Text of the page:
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The Alarippu (Tamil: அலாரிப்பு; meaning flowering bud) is traditionally the first dance piece that Bharatanatyam dancers learn and perform in this type of classical dance recital.[1] It is an invocation piece, symbolising the offering of respects to both God and the audience.[2]

It is a dance ritual accompanied by a nattuvanar (verbal percussionist) and a drummer.[3] The act is entirely based on rhythm and is focused on relaxing the body of the dancer, thereby relaxing her mind and symbolizes her awakening.[4]

The alarippu is done at the beginning of the performance and is done in three tempos. Alarippu means blossoming of body and mind, and is also known as Alarisu. Alarippu is first done in samabhangi, aremandi, purnamandi, intricate adavus and ends with mukthayas. This nrutha item symbolises offering prayer to God, to the stage and solution to preceptors and elders. It belongs to the nritta category. It is usually of a duration of 4 to 5 minutes. It exercises the whole body, from the head to the toes.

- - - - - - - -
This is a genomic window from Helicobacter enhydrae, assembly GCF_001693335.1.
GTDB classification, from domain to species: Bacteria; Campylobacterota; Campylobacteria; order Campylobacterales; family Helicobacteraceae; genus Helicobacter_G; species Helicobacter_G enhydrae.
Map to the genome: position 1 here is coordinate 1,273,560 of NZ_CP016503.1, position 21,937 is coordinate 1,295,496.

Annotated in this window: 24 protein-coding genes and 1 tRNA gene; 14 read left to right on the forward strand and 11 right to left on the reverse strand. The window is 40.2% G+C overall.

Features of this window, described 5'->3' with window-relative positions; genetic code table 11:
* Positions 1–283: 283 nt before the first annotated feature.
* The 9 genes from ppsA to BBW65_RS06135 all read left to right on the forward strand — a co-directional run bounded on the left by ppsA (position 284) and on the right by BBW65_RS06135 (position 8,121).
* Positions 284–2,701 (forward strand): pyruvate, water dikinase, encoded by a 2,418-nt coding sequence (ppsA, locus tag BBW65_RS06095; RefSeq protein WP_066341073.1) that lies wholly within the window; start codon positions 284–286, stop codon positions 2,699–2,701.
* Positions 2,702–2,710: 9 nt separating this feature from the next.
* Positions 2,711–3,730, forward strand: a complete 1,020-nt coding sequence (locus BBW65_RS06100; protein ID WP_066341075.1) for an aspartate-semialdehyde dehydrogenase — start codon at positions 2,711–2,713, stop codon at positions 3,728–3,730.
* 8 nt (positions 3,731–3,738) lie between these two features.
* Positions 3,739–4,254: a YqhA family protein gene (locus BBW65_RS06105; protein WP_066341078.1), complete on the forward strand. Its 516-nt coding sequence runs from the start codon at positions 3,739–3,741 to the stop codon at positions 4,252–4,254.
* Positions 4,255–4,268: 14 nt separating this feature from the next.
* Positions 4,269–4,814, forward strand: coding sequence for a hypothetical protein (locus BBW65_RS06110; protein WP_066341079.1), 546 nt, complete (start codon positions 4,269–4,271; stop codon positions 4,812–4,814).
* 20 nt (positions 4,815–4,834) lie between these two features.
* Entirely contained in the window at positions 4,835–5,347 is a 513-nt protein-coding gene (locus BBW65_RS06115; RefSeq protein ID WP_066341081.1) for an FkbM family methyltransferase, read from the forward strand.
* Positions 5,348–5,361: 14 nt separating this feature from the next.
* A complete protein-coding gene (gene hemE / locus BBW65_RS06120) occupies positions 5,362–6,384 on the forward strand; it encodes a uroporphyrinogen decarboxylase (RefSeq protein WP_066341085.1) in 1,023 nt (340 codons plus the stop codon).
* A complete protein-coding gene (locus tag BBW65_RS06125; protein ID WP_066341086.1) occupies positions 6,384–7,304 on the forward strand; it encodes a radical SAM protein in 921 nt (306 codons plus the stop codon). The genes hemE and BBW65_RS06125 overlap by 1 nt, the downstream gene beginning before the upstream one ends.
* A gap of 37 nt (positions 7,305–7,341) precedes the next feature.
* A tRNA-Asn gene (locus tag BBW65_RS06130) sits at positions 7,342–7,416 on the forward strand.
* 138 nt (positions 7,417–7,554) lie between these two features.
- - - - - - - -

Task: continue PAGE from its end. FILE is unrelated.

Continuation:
1. ^ Faubion Bowers (1953). "The dance in India". Columbia University Press. pp. 48–50. 
  2. ^ Roy, Sujoya (June 15, 2005). For Ganesh, Remover of Obstacles. iUniverse, Inc. p. 219. ISBN 0-595-34556-5. 
  3. ^ Ragini Devi (July 1, 2002). Dance Dialects of India (3 ed.). Motilal Banarsidass Pub. p. 56. ISBN 81-208-0674-3. 
  4. ^ Vatsayan, Kapila (June 15, 2003). The Square and the Circle of the Indian Arts. Abhinav Publications. p. 81. ISBN 81-7017-362-0.